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- enPR: bənăl'ĭti, IPA(key): /bəˈnælɨti/
- Rhymes: -ælɨti
- enPR: bānăl'ĭti, IPA(key): /beɪˈnælɨti/
- Rhymes: -ælɨti
- (uncountable) The quality of being banal.
- Synonym: (partial) bathos
- 1997, Edward S. Herman, Triumph of the Market: Essays on Economics, Politics, and the Media, Black Rose Books Ltd. (→ISBN), page 97:
- The concept of the banality of evil came into prominence following the publication of Hannah Arendt's 1963 book Eichmann in Jerusalem: A Report on the Banality of Evil, which was based on the trial of Adolph Eichmann in Jerusalem.
- (countable) Something which is banal.
- (rare, historical) A feudal right or obligation, especially the obligation for a peasant to grind grain at the lord's mill, or the profits accruing from such rights.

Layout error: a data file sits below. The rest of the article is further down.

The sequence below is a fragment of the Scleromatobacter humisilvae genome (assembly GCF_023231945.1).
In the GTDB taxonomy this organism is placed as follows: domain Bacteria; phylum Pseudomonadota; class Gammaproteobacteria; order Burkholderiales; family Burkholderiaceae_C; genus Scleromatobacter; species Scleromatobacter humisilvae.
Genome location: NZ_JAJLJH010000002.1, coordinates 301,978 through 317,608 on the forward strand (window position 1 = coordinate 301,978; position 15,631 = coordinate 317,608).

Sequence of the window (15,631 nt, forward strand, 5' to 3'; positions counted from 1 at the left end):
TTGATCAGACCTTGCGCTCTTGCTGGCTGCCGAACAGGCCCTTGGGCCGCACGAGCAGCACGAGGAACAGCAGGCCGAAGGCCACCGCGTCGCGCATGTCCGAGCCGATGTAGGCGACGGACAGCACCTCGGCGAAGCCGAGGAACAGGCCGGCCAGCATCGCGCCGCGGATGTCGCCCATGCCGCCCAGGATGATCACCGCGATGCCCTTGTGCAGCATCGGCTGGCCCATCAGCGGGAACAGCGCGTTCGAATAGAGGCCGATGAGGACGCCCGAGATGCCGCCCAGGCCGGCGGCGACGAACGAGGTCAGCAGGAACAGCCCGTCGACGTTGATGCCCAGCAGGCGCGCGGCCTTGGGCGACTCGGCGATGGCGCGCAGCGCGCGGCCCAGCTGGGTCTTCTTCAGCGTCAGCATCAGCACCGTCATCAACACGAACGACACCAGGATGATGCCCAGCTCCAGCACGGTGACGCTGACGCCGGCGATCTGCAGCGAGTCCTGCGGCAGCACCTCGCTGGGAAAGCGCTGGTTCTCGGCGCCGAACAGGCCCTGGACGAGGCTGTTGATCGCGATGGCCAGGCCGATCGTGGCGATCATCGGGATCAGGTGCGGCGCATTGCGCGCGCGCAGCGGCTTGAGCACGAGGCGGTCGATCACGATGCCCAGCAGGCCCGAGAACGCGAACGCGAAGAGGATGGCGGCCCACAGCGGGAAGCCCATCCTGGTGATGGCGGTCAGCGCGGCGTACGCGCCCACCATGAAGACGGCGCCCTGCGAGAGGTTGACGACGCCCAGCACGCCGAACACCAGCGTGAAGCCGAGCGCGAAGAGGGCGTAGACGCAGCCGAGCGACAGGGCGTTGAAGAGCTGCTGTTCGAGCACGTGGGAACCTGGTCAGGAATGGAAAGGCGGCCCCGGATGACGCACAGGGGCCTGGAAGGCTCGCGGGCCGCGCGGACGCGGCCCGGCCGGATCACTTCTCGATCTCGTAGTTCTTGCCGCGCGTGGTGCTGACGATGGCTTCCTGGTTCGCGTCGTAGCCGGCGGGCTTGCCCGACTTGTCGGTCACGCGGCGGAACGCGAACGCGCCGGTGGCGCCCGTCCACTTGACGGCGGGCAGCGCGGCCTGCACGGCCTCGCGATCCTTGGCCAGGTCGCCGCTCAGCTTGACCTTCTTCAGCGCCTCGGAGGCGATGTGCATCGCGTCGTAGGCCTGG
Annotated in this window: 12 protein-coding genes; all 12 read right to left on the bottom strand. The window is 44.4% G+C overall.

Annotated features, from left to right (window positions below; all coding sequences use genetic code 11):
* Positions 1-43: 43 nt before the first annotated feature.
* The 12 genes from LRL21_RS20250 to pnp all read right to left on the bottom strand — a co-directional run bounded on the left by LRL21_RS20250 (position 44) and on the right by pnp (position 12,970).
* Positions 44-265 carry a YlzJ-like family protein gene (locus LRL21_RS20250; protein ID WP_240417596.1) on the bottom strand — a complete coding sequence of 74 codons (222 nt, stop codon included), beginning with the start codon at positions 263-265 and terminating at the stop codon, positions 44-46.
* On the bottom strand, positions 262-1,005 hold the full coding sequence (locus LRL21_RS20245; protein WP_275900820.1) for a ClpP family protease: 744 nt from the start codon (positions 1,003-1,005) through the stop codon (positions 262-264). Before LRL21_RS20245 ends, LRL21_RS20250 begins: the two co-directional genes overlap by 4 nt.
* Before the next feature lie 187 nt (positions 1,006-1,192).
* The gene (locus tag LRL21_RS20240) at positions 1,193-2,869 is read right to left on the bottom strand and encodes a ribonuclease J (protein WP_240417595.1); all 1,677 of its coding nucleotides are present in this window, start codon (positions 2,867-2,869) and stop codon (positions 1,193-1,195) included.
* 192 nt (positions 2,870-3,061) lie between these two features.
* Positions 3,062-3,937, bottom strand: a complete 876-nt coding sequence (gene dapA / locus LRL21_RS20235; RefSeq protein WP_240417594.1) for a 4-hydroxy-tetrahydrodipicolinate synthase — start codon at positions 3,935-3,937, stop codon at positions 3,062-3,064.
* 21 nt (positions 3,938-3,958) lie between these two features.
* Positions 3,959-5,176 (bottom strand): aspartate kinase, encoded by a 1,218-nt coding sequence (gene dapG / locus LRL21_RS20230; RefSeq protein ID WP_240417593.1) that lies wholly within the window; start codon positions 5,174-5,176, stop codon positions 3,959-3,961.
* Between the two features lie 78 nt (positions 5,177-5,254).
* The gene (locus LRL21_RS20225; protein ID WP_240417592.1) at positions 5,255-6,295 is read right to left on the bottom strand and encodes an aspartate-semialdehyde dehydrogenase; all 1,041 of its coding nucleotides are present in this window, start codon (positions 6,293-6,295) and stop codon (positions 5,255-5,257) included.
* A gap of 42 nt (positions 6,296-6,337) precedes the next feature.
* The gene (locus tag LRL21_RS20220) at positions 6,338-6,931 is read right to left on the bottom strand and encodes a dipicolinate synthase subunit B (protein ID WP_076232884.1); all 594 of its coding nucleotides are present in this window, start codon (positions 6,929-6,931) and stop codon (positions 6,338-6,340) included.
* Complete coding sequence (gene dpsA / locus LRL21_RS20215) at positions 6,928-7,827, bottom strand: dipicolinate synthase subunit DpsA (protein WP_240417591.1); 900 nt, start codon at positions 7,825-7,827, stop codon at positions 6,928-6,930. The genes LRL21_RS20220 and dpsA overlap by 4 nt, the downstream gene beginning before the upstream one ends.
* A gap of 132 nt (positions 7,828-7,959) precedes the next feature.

- 1892, William Klapp Williams, The Dawn of Italian Independence: Italy from the Congress of Vienna, 1814, to the Fall of Venice, 1849, volume 1, page 176:
- The law of banality, one of the most oppressive products of feudalism, was revived for the advantage of the nobility.
- 1984, Sheldon J. Watts, A Social History of Western Europe, 1450–1720: Tensions and Solidarities among Rural People, page 106:
- Other banalities included the lord's exclusive right to hunt over the land, his monopoly over fishing, and his right to keep the dove-cote whose feathery occupants ate a peasant's standing crops.
- 1986, Pierre Goubert, Ian Patterson, transl., The French Peasantry in the Seventeenth Century, page 218:
- In fact corvées, champarts, and rights of banality not only continued but had been increased in the course of the seventeenth century.
quality of being banal
something which is banal